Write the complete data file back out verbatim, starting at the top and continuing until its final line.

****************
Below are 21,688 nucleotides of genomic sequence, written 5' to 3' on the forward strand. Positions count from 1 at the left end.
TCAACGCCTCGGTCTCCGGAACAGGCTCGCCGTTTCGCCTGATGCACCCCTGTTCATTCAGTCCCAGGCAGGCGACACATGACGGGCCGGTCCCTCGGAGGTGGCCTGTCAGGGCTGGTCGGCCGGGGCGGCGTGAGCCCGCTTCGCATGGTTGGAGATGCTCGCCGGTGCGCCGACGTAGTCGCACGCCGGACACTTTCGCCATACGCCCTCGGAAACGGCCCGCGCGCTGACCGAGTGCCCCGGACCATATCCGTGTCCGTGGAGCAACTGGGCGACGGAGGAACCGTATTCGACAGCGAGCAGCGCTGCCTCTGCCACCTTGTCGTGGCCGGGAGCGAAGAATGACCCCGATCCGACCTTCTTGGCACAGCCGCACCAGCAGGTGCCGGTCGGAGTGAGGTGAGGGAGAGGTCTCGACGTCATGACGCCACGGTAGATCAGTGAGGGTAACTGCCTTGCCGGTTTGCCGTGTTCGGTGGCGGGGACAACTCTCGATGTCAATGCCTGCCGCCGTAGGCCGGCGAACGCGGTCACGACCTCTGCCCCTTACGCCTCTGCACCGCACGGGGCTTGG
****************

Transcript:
Below are 21,688 nucleotides of genomic sequence, written 5' to 3' on the forward strand. Positions count from 1 at the left end.
TCAACGCCTCGGTCTCCGGAACAGGCTCGCCGTTTCGCCTGATGCACCCCTGTTCATTCAGTCCCAGGCAGGCGACACATGACGGGCCGGTCCCTCGGAGGTGGCCTGTCAGGGCTGGTCGGCCGGGGCGGCGTGAGCCCGCTTCGCATGGTTGGAGATGCTCGCCGGTGCGCCGACGTAGTCGCACGCCGGACACTTTCGCCATACGCCCTCGGAAACGGCCCGCGCGCTGACCGAGTGCCCCGGACCATATCCGTGTCCGTGGAGCAACTGGGCGACGGAGGAACCGTATTCGACAGCGAGCAGCGCTGCCTCTGCCACCTTGTCGTGGCCGGGAGCGAAGAATGACCCCGATCCGACCTTCTTGGCACAGCCGCACCAGCAGGTGCCGGTCGGAGTGAGGTGAGGGAGAGGTCTCGACGTCATGACGCCACGGTAGATCAGTGAGGGTAACTGCCTTGCCGGTTTGCCGTGTTCGGTGGCGGGGACAACTCTCGATGTCAATGCCTGCCGCCGTAGGCCGGCGAACGCGGTCACGACCTCTGCCCCTTACGCCTCTGCACCGCACGGGGCTTGG